Just finished reading an interesting study published by Ernst & Young, The DNA of the CFO, which led me to reflect on the role of the CFO in startups.
I am a HUGE fan of the role of the CFO. In my mind, the CFO is the next most important role after the CEO. In fact, I see the CFO as the “yin” to the CEO’s “yang.” This yin-yang combination can play itself out in different ways, depending on the skill sets of the CEO:
- For a CEO strong in sales and marketing who is driven to push top line growth, I would want to have a CFO who can use the operating metrics of the distribution model to temper the CEO’s top line drive. The role of the CFO in that case would be to keep the sales and marketing side of the house as capital-efficient as the business needs it to be.
- For a CEO who is product-oriented, and not operationally or process-centric, I would want a CFO who plays the role of the COO; a CFO who can take care of building and scaling the operational processes and infrastructure within the company while the CEO is focusing on product or market development.
- For a CEO who is not into details or is not analytically focused, I would want the CFO to assume the role of operational co-pilot. The CFO would engage the functional senior management teams to pull together the right set of functional metrics/analysis that provide the right insights to annual and quarterly planning processes.
- For an inexperienced CEO, I would want to have a CFO who brings extensive operating experience — again, to be the CEO’s co-pilot.
In my five years at OpenView Venture Partners, working with our expansion stage portfolio companies, I have seen many examples of the heavy price that can be paid for not having the right talent in the Finance function:
- An inexperienced Finance Director provides sets of financials that don’t always tie. In those financials, the numbers that were being reported as one year new customer bookings turn out to be multi-year bookings. This revelation meant that the company had been over-hiring in sales using the wrong assumptions on overall distribution model economics.
- An inexperienced Finance Director does not implement the appropriate procedures for closing and recognizing a sale. Sales team reports bookings that are not validated with signed contracts by the customer. Subsequently, over $1M in bookings are written off as non-renewable. These bookings were a significant driver to hiring decisions which ended up burning lots of cash.
- An inexperienced CEO does not understand the financials and economics of the business. Decisions made in accelerated growth of the company resulted in high cash burn. Key issue is the impact of opportunistically closing professional services heavy sales, where the gross margin on that revenue was resulting in cash burn. Basically, the CEO (and the board) could not really tell what was driving the cash burn.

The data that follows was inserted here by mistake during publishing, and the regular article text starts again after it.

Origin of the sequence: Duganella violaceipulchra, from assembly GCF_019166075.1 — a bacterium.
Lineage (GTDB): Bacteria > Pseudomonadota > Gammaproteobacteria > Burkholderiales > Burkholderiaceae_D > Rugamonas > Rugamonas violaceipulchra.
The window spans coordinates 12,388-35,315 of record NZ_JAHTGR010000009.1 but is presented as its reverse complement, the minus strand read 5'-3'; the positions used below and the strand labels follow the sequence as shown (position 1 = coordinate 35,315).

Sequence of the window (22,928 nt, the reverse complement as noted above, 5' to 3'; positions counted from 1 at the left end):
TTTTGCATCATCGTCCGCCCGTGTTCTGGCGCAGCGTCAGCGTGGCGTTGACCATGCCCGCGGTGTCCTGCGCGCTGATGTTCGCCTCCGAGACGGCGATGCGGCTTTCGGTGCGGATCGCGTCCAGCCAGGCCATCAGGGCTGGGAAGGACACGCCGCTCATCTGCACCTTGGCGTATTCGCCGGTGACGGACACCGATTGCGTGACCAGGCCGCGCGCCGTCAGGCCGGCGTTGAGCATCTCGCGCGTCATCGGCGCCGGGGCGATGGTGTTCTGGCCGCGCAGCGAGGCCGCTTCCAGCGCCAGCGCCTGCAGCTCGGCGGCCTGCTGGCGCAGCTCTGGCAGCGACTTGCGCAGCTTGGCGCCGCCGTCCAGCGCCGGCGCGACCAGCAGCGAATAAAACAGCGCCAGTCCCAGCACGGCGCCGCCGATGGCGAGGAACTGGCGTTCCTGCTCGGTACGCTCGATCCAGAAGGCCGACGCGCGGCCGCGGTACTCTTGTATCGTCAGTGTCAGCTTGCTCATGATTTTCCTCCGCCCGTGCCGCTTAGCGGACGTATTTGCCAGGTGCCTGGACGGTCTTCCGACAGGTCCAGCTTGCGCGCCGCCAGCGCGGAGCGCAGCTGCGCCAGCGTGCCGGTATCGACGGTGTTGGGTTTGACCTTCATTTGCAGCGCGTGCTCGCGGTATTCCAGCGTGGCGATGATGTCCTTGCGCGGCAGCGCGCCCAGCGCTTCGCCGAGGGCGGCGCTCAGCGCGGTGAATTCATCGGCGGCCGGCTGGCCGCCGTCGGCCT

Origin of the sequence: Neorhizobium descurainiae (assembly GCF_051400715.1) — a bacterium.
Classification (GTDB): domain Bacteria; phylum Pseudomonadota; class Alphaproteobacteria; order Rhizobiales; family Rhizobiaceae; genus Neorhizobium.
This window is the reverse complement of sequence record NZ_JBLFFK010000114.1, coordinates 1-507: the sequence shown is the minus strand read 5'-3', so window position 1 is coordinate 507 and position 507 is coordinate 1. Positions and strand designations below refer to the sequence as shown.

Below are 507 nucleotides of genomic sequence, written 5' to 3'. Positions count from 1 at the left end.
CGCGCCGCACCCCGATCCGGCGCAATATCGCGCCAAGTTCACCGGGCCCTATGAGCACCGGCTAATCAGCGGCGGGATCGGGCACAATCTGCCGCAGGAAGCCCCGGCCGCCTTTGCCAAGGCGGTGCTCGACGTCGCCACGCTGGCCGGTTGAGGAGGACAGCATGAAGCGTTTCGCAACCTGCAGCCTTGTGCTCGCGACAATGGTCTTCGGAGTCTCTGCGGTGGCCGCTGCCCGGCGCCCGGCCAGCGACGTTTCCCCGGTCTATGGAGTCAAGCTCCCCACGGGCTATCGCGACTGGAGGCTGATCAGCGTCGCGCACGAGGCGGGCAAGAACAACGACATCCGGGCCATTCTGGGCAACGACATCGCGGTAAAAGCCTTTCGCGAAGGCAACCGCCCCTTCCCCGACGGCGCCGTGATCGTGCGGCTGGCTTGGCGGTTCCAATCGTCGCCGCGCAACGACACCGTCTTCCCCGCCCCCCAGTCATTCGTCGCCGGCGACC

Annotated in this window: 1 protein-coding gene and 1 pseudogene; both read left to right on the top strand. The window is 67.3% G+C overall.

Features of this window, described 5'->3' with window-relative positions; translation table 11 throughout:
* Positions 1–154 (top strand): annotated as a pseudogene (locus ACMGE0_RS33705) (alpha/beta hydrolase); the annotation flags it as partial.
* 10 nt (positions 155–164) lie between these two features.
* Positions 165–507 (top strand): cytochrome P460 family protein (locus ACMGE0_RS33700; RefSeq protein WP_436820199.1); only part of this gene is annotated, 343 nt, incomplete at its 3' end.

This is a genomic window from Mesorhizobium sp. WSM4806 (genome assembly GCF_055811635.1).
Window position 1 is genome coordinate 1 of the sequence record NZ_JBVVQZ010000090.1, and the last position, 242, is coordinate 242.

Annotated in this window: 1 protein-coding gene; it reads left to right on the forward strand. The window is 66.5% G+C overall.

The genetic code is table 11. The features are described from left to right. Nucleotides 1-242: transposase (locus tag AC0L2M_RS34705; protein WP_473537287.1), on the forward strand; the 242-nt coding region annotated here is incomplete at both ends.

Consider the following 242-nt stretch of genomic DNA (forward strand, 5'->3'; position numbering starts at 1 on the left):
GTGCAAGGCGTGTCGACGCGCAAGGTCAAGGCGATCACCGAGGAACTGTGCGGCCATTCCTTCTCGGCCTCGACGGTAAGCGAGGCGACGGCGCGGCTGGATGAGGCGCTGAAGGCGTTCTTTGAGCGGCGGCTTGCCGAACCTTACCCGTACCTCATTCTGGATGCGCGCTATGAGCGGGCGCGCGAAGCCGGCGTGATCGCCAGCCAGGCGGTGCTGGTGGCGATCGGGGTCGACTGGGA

The list goes on and on. What I advise our CEOs is the following:
- Invest in a senior Finance resource early (CFO or VP of Finance). Look for someone who has experience in building companies from your current size to 3x that size. Don’t let the cost of this resource stop you from hiring the best talent you can recruit. It will pay for itself many times over.
- Recruit a credible audit firm and go through an audit (but not before you hire the CFO/VP that can prepare you for an audit.) An audit is the best way to ensure that you have your house in order.
- Use the partner at the Audit firm as your financial adviser (to augment your CFO/VP). There’s lots that the Audit firm partner can do to help you and your CFO/VP focus on, when it comes to the right next steps in evolving your finance function. Also invite him to your board meetings as an observer.
- Do the same with a legal firm. Hire a credible legal firm and have it do a legal audit on your company. This audit invariably uncovers issues with your current corporate structure, option plan, contracts and other such matters. Make the legal firm partner an adviser to you, and ask him to help you identify the next steps in your evolution. Also, invite him to your board meetings as an observer.
- Get an independent board member that plays the role of the board-level CFO. This would be a former CFO who has taken more than one company public and has experience sitting on boards. This board member would be responsible for providing your CFO with the necessary air-cover. And he would be responsible for setting up more formal audit and compensation committees.
For more on the role of the CFO, and how to recruit and manage one, you should read a bunch of Cynthia Mignogna’s blog. Here’s a couple to get you started: